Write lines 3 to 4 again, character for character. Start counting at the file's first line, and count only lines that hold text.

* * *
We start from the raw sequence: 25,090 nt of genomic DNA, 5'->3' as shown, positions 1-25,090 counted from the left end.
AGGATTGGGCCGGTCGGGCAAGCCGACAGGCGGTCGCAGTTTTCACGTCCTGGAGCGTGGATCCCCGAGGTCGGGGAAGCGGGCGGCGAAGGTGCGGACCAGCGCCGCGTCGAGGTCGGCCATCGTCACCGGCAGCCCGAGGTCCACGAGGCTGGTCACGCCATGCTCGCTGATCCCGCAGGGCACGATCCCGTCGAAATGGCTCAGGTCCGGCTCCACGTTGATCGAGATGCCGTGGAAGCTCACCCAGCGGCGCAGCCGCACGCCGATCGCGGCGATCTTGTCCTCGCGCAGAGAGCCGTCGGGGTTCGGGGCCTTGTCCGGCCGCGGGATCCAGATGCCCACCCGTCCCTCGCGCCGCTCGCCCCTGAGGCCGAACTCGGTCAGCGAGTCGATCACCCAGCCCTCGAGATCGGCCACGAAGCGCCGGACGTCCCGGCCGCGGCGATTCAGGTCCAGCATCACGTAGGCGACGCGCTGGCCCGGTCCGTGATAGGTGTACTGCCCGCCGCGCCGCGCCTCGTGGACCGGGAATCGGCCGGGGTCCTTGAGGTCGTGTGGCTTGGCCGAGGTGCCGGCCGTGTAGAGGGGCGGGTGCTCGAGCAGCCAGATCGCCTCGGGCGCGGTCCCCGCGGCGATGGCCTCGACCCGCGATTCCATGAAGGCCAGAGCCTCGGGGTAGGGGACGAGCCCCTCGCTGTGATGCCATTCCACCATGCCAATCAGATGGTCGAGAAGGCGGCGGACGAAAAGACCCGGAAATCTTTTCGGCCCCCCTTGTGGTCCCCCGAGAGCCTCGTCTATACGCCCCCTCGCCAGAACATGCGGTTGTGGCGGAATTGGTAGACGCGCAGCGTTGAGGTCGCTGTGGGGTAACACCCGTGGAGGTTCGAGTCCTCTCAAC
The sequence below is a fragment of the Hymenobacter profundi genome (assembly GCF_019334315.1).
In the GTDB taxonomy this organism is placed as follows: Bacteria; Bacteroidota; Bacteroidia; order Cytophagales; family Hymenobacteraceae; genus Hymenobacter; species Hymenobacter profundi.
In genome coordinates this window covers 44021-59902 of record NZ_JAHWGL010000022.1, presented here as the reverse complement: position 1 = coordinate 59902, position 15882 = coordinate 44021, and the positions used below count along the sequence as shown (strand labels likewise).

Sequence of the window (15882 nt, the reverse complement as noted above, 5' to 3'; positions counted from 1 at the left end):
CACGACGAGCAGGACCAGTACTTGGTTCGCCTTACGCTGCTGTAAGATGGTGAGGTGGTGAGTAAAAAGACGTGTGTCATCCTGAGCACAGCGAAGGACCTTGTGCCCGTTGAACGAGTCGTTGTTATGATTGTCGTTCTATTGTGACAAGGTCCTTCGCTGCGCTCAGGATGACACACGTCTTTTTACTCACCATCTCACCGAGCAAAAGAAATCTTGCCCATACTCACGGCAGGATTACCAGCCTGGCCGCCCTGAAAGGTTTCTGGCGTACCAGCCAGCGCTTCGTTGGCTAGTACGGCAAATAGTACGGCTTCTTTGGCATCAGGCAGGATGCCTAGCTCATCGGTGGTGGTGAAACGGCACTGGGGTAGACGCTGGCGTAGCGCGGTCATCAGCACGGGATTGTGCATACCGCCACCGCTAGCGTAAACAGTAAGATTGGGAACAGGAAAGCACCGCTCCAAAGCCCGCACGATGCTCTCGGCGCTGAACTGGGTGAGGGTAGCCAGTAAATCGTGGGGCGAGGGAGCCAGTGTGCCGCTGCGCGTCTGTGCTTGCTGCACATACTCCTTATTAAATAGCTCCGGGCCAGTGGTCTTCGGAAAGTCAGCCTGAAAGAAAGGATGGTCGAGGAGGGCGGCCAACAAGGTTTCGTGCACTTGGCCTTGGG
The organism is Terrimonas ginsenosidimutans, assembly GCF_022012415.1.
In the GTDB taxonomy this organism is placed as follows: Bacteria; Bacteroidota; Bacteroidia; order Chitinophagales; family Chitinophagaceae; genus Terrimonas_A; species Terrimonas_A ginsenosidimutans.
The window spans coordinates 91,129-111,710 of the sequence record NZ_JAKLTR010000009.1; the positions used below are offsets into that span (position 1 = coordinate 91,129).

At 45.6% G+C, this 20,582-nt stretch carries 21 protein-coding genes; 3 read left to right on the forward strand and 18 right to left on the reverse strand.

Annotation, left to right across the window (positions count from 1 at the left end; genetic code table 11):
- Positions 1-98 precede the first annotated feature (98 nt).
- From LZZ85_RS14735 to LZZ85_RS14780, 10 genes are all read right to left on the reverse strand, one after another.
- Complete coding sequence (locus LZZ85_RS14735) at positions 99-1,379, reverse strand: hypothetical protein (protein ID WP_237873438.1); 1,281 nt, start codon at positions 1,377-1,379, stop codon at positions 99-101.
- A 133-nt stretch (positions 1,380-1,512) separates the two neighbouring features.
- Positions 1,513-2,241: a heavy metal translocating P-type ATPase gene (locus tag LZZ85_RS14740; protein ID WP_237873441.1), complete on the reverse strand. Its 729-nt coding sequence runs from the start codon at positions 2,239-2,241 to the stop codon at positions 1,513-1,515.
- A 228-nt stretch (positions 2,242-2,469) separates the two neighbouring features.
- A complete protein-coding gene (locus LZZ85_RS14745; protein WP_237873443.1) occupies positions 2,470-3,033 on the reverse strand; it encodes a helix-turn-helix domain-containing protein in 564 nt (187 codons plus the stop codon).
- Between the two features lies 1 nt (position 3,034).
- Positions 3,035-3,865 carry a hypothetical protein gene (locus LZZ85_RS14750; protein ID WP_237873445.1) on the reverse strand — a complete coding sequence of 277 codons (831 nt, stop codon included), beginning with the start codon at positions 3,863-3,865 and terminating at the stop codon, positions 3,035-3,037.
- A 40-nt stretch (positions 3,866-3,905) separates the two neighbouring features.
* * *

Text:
The sequence below is a fragment of the Hymenobacter profundi genome (assembly GCF_019334315.1).
In the GTDB taxonomy this organism is placed as follows: Bacteria; Bacteroidota; Bacteroidia; order Cytophagales; family Hymenobacteraceae; genus Hymenobacter; species Hymenobacter profundi.